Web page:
Starting the day with Poffertjes (mini Dutch pancakes) dusted with icing sugar, I rejoined the N208 and made my way into Sassenheim. The town used to be part of the bulb industry but since WWII it has steered itself towards light industry and residential construction. Most bulb barns have been demolished and bulb lands have disappeared.
The nearby attraction was the ruins of Castle Teylingen, a 13th century stronghold that guarded the north-south route. Currently under state care, the castle was renovated in the 1900s. An interesting castle, it has a concentric outer wall surrounded by a moat. The castle tower built against the wall has a curved rectangular shape four storeys high. Today only the hull remains.
I continued south through several municipalities till I arrived in Leiden, a university city that boasts having the oldest university (c1575AD) and the oldest Botanical Gardens (c1594AD) in the Netherlands. Originally named Leithon, the town began as a settlement around 860 AD. By the 16th century it was a bustling town with flourishing printing, publishing and weaving industries.
A peculiar bit of history was the issue of siege notes during the Spanish invasion in the 1570s. Siege coins were made during this time to support the Dutch cause and they were struck from coin dies onto square silver planchets (metal disks). When Leiden was besieged by the Spanish in 1574, they ran out of silver to produce more coins. Not to be deterred, new “coins” were minted on paper torn out of prayer books. It is believed that this is the first time in Europe that paper notes were issued as currency. An ongoing debate continues whether the currency should be classified as coins because they used coin dies or notes because they used paper. A matter best left to the specialists.
The siege lasted six months from May to October with the Spanish hoping they could starve the town into submission. With no access to food, many suffered illnesses, hunger and starvation but refused to surrender. On 3 October 1574, as the besieged people began to waver, the Dutch cut the dykes flooding the low-lying city but it also provided passage to ships that were carrying food provisions.
Freeing the city, the Spaniards fled in haste leaving behind pots of stew consisting of carrots, parsnips, meat and onions which the Leideners ate. Calling it Hutspot, meaning stew, it became a symbol of their victory and 3 October was declared a public holiday. Commemorating Dutch victory with a festival the city grinds to a halt for two days. On the eve of the public holiday hutspot is served in the city centre and on the morning of the holiday herring and white bread is served at the Weigh House.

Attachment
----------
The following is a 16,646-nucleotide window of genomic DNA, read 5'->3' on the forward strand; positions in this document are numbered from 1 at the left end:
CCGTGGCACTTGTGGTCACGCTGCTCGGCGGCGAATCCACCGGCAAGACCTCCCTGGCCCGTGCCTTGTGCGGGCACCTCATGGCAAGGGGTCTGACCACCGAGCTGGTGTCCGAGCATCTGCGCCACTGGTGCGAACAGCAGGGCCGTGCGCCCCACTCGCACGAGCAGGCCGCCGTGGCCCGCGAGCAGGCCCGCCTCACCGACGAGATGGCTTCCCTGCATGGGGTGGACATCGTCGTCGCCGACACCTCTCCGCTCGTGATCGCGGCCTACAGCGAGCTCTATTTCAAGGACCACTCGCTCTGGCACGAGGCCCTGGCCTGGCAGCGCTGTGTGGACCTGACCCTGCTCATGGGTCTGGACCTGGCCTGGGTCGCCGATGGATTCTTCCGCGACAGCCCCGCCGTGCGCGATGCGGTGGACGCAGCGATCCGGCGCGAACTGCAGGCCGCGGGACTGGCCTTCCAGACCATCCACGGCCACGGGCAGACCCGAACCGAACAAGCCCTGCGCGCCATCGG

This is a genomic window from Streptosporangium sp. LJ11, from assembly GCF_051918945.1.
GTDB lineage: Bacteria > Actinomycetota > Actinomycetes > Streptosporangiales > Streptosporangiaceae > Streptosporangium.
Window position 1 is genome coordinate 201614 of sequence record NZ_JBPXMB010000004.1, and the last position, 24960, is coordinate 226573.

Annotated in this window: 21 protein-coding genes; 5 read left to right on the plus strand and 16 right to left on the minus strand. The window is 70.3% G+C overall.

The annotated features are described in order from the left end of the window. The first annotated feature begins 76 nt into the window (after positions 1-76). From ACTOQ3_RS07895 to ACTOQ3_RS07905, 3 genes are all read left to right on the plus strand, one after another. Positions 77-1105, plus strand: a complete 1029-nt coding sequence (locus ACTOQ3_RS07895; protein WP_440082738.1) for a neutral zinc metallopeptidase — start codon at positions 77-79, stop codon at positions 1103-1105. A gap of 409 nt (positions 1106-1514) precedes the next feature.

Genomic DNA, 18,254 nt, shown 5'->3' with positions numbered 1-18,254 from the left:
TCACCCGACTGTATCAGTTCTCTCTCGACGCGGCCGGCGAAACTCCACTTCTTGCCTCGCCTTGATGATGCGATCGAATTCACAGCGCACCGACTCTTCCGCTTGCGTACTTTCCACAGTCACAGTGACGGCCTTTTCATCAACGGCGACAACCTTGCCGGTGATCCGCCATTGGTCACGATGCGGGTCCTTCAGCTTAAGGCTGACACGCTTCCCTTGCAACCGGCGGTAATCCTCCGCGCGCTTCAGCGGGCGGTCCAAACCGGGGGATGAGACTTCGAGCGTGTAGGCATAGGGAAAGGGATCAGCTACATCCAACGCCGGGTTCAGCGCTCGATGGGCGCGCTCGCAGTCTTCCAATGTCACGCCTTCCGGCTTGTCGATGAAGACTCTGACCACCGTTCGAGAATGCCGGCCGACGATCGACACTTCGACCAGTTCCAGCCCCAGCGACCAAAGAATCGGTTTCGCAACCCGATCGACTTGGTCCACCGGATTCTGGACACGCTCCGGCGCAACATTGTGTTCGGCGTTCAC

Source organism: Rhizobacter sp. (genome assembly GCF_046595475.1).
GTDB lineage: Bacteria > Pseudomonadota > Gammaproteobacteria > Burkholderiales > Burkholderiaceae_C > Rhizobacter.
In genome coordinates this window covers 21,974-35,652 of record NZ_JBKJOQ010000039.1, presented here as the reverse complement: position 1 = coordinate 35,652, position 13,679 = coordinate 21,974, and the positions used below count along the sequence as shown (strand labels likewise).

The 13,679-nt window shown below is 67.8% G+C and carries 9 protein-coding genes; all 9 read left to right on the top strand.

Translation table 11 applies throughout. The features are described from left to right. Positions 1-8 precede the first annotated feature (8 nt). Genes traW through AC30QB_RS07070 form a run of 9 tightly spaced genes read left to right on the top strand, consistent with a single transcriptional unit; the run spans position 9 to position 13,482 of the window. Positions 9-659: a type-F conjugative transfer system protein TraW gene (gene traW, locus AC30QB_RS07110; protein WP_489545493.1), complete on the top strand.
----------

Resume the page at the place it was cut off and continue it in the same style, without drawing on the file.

For the brave defense of their city the Leideners were rewarded by William I of Orange with their own university. Leiden University opened its doors in February 1575 and currently lists 16 Nobel Prize laureates in areas of physics, chemistry and medicine.
Leiden is also rich in art culture beginning with locally born Dutch painters: Lucas van Leyden (b.1494), Jan van Goyen (b.1596), Rembrandt (b.1606) and Jan Steen (b.1626). The art movement known as De Stijl (The Style) also known as Neoplasticism was founded in Leiden (c.1917) of which Dutch artist Piet Mondrian was a member. Mondrian’s work is easily recognisable with its geometric abstraction often in solid blocks of primary colours.
Famous master painter Rembrandt was born and educated in Leiden. Rembrandt was a draughtsman, painter and printmaker, and his artistic contributions were during the Dutch Golden Age, an era of “great wealth and cultural achievement”. His body of works is extensive with more than 300 paintings, primarily portraits, having been catalogued.
Rembrandt was not known for still life paintings, unlike many 17thC Dutch masters who painted lavishly detailed floral arrangements that inevitably included tulips. However, he did immortalise the famed tulip when in 1634 he painted his wife Saskia as Flora (goddess of spring and flowers) with a wreath of flowers on her head from which a large white tulip with red flame-like lines running from the edges hung on the side of her head. Capitalising on his famous name, bulb traders named similar tulips after him. This striped version of the Rembrandt tulip was referred to as “broken” because the base colour was broken by a secondary colour.
“Broken” tulips were highly prized during the 17th century largely due to their unique colouring and difficulty in replicating. What wasn’t known at the time was that the markings were a result of a virus that infected the flower and weakened the plant. Eventually it became illegal to sell infected bulbs so growers carefully bred a new version of the Rembrandt tulip that is disease-free but still captures some of the original look.
This brings me to Hortus Botanicus, Leiden’s botanical garden where Carolus Clusius, a professor at Leiden University and the garden’s first director planted his collection of tulip bulbs and helped set the foundations for the tulip industry. Carolus was a trained doctor and pioneering botanist with an exceptional reputation and broad international network. Through his contacts Carolus was able to procure an extensive plant collection and when the garden was established it contained over 1,000 different plants in a space barely 114 x 131ft (35 x 40m).
As you can see Leiden is brimming with history and I barely scratched the surface but I’ll wrap it up for now with a climb through 18th century De Valk Windmill and take in the panoramic view of the town then maybe go in search for a bit of Hutspot to fill the belly and rest up for the night.